- Tell your reader about upcoming projects and what you’ve done in the past. Briefly discuss the characteristics of your bus.
- The rule of thumb that I’ve always believed in is that you always want your group to look bigger than they are, don’t lie. Most of the statements you make in your press kite are easy to pick up. If you claim to have sold 5,000 CDs but don’t have a history of touring, and only 20 CDs (SmartPunk, InterPunk, iTunes) have been sold online, then something is wrong. Advertise your group, but make sure you have the facts to prove it.
- Include quotes from people in the industry. This also applies to your manager, booking agent or producer. Include quotes in the subject of the paragraph. Don’t get carried away, just a few quotes from people who work with you show that you have connections and that people want to work with you.
- Photography. Always include a photo of your 8 x 10 group. You can use a color or black-and-white image. If you send it to the newspaper, always include a black-and-white photo in case they want to print it out.
- Don’t forget to include your details in the demo! I can’t tell you how many groups forget about it. You need to understand that your CD is on your desktop along with other demonstrations. Mark everything.
- Make sure your songs are recorded professionally. If it’s just garage demos, your group isn’t ready to send out press kits.
- You want your demo to have three of the most popular songs. A good tip for choosing three favorite songs is to ask friends/fans to list their three favorite songs. Groups are terribly selecting their most popular songs. In any case, your material is bought by fans, not by you. Fans are the best scouts of the A’R. They know what they want. After all, they’re your fans because of your music.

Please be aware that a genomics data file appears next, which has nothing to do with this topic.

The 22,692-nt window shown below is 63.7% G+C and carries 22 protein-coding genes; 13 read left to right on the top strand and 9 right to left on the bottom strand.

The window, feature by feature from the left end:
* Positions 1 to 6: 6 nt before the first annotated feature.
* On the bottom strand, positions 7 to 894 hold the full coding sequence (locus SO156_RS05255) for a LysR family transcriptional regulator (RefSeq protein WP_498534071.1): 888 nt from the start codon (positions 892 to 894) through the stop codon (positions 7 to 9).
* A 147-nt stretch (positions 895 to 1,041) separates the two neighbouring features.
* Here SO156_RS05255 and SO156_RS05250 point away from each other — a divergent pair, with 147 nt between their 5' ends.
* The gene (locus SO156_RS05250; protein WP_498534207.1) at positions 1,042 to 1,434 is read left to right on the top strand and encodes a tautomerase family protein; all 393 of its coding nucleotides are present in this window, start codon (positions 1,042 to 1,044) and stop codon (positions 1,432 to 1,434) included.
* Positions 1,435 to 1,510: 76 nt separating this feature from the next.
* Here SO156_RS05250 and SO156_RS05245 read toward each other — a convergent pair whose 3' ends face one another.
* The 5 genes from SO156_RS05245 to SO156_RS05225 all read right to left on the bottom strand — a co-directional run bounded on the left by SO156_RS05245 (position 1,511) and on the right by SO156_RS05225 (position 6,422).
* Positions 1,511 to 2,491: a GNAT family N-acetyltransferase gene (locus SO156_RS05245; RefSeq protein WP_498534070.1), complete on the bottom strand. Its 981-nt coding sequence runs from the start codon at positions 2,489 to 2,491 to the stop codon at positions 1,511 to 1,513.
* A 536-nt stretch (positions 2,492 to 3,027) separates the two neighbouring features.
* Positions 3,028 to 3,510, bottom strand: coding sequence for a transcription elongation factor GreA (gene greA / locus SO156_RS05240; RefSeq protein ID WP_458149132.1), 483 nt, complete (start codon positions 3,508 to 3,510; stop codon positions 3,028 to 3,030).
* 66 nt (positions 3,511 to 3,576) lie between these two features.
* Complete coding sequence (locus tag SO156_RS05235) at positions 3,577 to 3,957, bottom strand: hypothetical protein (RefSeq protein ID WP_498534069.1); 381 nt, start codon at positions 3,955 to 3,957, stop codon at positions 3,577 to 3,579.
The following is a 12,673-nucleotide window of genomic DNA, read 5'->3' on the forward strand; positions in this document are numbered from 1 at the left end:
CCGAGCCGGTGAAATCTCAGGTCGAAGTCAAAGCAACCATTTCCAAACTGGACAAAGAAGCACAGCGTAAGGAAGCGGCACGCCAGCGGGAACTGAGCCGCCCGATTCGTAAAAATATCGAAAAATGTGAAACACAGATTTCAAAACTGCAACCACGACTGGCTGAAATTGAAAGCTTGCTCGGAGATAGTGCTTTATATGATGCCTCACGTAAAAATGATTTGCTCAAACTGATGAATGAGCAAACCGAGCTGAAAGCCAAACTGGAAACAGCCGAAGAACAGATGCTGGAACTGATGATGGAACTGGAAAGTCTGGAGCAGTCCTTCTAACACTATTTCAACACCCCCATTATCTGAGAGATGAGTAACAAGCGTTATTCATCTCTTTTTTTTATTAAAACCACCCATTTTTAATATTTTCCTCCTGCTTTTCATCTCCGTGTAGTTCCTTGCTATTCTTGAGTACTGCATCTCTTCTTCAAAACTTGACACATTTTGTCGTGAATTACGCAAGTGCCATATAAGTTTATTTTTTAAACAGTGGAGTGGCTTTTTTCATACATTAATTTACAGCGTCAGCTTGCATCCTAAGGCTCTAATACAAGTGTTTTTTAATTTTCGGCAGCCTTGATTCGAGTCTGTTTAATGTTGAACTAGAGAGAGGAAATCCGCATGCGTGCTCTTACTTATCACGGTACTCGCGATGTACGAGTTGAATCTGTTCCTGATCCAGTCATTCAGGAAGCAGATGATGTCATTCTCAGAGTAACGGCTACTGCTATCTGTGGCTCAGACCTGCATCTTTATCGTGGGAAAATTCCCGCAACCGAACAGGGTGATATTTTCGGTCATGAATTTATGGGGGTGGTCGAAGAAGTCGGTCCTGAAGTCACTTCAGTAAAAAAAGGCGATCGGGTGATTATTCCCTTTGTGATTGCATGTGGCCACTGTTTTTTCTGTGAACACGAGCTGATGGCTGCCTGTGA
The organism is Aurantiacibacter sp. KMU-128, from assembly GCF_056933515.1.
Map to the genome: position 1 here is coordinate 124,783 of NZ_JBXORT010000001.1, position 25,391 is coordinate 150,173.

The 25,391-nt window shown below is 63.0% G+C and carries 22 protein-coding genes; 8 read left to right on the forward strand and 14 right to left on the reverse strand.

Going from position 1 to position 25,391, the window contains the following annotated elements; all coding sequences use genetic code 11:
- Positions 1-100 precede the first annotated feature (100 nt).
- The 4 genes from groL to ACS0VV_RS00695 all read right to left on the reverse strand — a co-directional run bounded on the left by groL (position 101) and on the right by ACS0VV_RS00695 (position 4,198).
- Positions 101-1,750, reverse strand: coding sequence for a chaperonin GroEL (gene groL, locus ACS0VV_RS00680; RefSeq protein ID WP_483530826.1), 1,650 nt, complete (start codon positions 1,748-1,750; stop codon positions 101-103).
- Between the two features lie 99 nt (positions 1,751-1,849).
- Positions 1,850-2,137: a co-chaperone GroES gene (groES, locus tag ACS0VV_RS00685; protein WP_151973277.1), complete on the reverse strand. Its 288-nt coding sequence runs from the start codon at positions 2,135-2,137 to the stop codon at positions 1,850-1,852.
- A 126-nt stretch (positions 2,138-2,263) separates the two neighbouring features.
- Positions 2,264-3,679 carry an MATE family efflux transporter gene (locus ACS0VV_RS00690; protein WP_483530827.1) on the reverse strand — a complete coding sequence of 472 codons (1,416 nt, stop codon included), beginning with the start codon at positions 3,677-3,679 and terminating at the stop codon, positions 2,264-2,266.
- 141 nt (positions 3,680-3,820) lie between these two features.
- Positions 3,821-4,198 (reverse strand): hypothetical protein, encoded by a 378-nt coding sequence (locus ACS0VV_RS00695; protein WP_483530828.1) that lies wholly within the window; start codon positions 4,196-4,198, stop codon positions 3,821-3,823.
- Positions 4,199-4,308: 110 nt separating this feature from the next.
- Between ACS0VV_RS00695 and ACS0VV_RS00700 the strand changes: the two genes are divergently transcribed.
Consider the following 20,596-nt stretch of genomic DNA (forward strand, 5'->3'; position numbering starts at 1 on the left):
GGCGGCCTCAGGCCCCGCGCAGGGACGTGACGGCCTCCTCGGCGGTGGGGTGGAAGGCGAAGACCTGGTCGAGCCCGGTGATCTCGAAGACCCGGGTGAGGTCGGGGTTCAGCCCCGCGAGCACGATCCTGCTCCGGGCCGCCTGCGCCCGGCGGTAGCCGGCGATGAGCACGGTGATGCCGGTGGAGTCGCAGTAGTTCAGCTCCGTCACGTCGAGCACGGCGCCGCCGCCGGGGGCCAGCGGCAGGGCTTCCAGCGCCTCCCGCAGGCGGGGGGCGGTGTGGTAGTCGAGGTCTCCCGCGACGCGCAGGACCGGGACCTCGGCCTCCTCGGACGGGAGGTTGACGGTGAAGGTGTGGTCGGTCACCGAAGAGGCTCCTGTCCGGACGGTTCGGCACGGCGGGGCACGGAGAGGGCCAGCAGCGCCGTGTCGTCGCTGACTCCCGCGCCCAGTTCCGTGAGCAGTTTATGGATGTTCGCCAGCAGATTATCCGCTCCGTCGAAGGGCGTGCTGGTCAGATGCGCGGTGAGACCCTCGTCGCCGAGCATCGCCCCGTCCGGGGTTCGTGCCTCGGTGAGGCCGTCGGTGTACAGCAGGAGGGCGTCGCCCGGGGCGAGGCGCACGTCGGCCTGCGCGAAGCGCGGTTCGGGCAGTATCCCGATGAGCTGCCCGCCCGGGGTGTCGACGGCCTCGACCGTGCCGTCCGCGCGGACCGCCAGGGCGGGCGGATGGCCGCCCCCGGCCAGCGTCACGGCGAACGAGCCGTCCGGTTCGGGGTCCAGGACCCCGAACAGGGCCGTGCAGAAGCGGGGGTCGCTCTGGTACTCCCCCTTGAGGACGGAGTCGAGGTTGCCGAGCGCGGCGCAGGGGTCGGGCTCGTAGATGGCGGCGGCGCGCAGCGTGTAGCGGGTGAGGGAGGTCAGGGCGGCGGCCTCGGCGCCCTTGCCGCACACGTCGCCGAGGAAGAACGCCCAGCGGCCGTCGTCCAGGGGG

- Get the first track to get the listener’s attention in seconds. No one has time to listen to the 30-second introduction. So many groups are making this mistake.
- Another way to save time is to remove plastic from the CD. People looking at press whales don’t have much time. Save time by opening a CD and preparing it for use. I love it.
- The newsletter is a new addition to modern press kits. The newsletter gives the reader a brief note about your group’s performance. It includes tours, album sales, major shows, festivals and radio performances (Internet, College, FM). Bullets should be used. Don’t lie about your information. Also laminate the information sheet to make it stand out.
- the information sheet is optional and should only be used if you are an experienced group. Otherwise, because of the empty space, your tire will look green.
- Press – add any press (newspaper, magazine, Internet) received by your group. But don’t add more than three clippings. Always include the whole article. Also, make sure the articles are copied in high resolution so that they are easy to read. If you have more than three newspaper clippings, include clippings from the most important and recent publications. If more than one sheet of paper is required, put the press sheets together.